As far as I'm concerned, it's bad.
The new UAC from Windows 7 should be better as users can now decide when UAC should raise and alarm. The setback came in the first beta version of Windows 7 where a simple script was sufficient to start all programs within admin rights, without users knowing about it. The problem is rectified but only halfheartedly . Attackers can ease off the UAC through DLL injection even in the RC version, even giving all program admin rights.
When the attacker starts the Internet Explorer with this function, it disables the "Protected mode" and does not stop any hacker attacks. Microsoft does not help as they think that comfort is more important than hacking protection.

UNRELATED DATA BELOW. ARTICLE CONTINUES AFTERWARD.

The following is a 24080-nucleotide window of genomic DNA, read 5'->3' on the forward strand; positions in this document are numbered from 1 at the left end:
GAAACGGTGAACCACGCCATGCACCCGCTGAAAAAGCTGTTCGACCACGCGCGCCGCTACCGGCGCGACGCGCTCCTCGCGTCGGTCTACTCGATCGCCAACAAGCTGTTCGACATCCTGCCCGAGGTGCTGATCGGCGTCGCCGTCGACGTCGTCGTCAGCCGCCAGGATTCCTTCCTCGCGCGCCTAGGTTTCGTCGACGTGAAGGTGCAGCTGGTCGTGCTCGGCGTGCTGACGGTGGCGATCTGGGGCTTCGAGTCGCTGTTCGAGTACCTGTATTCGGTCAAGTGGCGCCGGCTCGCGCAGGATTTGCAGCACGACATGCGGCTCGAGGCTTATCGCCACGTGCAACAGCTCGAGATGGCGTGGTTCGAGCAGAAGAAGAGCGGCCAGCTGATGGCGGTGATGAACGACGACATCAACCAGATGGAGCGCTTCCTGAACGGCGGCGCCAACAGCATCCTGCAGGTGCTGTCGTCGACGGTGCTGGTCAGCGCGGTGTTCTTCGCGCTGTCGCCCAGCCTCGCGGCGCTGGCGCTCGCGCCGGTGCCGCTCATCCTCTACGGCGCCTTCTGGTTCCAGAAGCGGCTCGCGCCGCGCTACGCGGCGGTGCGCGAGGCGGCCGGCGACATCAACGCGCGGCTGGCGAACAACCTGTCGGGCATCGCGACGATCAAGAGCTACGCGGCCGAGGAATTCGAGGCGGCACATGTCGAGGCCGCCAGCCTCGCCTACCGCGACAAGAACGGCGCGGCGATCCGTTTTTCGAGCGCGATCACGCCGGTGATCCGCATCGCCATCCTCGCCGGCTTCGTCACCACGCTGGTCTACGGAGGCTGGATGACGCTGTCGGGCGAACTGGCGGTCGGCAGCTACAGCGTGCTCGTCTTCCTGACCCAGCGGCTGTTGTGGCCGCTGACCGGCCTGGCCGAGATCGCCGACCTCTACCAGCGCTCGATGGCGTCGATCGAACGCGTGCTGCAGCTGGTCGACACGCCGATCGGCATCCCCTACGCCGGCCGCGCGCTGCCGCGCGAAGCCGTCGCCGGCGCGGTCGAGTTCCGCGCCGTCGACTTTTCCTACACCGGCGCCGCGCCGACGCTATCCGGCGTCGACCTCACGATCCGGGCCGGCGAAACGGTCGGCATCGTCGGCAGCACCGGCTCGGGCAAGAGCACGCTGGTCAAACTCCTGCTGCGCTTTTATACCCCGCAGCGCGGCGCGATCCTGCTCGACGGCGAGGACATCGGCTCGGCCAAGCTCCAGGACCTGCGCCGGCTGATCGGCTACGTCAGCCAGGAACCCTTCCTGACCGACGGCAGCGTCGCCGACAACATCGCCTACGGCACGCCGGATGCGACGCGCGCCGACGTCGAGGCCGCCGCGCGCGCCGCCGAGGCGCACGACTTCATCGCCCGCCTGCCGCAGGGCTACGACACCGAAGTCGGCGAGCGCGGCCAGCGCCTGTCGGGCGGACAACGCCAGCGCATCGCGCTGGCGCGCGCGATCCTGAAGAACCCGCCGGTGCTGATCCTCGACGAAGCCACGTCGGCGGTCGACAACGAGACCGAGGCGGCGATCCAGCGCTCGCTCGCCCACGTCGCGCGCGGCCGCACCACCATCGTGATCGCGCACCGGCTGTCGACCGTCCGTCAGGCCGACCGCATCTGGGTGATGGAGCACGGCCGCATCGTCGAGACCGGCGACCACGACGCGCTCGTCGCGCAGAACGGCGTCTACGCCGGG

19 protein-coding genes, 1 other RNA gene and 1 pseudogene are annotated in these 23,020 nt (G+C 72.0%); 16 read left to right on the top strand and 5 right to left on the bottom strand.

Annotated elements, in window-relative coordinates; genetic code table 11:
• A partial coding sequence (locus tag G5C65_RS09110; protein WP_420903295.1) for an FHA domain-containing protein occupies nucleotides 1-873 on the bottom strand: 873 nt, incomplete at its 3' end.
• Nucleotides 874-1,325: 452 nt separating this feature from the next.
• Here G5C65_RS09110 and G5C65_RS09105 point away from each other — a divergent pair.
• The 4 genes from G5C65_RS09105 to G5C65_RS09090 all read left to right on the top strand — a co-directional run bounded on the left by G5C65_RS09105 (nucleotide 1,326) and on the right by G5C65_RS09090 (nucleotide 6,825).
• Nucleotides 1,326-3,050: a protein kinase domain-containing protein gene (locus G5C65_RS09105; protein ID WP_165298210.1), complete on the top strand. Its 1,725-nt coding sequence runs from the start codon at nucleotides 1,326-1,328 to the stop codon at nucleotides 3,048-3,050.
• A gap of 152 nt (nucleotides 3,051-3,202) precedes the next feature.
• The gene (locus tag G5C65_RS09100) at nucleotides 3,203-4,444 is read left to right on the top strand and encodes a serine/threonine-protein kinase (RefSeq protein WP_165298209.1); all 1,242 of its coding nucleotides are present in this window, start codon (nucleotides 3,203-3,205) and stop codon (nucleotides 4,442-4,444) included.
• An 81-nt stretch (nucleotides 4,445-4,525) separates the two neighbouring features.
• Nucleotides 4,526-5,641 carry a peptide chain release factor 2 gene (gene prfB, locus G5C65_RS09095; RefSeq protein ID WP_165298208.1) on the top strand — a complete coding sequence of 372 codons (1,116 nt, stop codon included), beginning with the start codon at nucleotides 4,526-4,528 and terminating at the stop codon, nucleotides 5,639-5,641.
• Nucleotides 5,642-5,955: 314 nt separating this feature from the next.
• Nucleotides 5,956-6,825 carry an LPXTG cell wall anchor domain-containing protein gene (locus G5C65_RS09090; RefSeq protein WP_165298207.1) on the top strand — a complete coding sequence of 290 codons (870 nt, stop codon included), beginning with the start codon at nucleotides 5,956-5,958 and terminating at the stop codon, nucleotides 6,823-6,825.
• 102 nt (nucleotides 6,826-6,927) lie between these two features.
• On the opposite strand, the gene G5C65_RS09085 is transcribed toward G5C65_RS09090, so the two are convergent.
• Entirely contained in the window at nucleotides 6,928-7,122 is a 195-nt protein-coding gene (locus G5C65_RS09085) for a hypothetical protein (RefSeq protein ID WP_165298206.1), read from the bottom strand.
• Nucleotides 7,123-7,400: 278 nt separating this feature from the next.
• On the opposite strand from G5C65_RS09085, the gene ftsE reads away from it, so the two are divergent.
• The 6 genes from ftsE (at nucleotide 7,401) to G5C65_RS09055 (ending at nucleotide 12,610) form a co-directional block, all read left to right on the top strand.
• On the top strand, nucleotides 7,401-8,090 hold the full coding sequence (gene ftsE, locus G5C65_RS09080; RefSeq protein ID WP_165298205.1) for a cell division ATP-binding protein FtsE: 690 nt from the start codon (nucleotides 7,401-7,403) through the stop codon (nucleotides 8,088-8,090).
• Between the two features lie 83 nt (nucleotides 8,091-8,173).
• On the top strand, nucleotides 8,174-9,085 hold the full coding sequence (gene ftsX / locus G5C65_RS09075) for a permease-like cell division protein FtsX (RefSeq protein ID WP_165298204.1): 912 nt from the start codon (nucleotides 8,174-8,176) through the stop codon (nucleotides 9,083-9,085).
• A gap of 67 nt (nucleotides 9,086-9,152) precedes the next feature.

The DLL injection of the hacker gets hold of the Windows-internal DLLs, on which the entire operating system is structured. Normally, these libraries are protected by the UAC in Windows 7 but only if the account control is set to the safest mode.